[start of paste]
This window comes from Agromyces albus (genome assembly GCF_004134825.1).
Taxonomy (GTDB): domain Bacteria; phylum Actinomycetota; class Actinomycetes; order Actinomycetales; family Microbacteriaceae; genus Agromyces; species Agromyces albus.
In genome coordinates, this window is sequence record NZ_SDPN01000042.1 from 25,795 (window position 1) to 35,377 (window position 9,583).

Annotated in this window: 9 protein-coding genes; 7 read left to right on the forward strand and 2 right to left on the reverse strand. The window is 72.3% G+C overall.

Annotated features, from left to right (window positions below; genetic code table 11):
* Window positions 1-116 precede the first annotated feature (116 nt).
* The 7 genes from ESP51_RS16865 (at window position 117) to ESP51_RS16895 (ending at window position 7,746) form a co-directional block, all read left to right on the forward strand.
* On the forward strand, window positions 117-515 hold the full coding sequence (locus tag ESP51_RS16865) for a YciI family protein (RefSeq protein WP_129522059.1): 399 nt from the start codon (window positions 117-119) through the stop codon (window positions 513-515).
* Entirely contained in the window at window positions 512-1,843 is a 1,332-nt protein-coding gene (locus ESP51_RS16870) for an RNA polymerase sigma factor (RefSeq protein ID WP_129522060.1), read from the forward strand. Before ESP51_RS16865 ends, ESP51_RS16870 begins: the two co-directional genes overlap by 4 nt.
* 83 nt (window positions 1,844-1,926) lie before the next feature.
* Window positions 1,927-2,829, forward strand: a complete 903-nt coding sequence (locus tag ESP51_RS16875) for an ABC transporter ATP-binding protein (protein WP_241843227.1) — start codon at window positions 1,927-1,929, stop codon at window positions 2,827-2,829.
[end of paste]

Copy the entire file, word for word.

This window comes from Agromyces albus (genome assembly GCF_004134825.1).
Taxonomy (GTDB): domain Bacteria; phylum Actinomycetota; class Actinomycetes; order Actinomycetales; family Microbacteriaceae; genus Agromyces; species Agromyces albus.
In genome coordinates, this window is sequence record NZ_SDPN01000042.1 from 25,795 (window position 1) to 35,377 (window position 9,583).

Annotated in this window: 9 protein-coding genes; 7 read left to right on the forward strand and 2 right to left on the reverse strand. The window is 72.3% G+C overall.

Annotated features, from left to right (window positions below; genetic code table 11):
* Window positions 1-116 precede the first annotated feature (116 nt).
* The 7 genes from ESP51_RS16865 (at window position 117) to ESP51_RS16895 (ending at window position 7,746) form a co-directional block, all read left to right on the forward strand.
* On the forward strand, window positions 117-515 hold the full coding sequence (locus tag ESP51_RS16865) for a YciI family protein (RefSeq protein WP_129522059.1): 399 nt from the start codon (window positions 117-119) through the stop codon (window positions 513-515).
* Entirely contained in the window at window positions 512-1,843 is a 1,332-nt protein-coding gene (locus ESP51_RS16870) for an RNA polymerase sigma factor (RefSeq protein ID WP_129522060.1), read from the forward strand. Before ESP51_RS16865 ends, ESP51_RS16870 begins: the two co-directional genes overlap by 4 nt.
* 83 nt (window positions 1,844-1,926) lie before the next feature.
* Window positions 1,927-2,829, forward strand: a complete 903-nt coding sequence (locus tag ESP51_RS16875) for an ABC transporter ATP-binding protein (protein WP_241843227.1) — start codon at window positions 1,927-1,929, stop codon at window positions 2,827-2,829.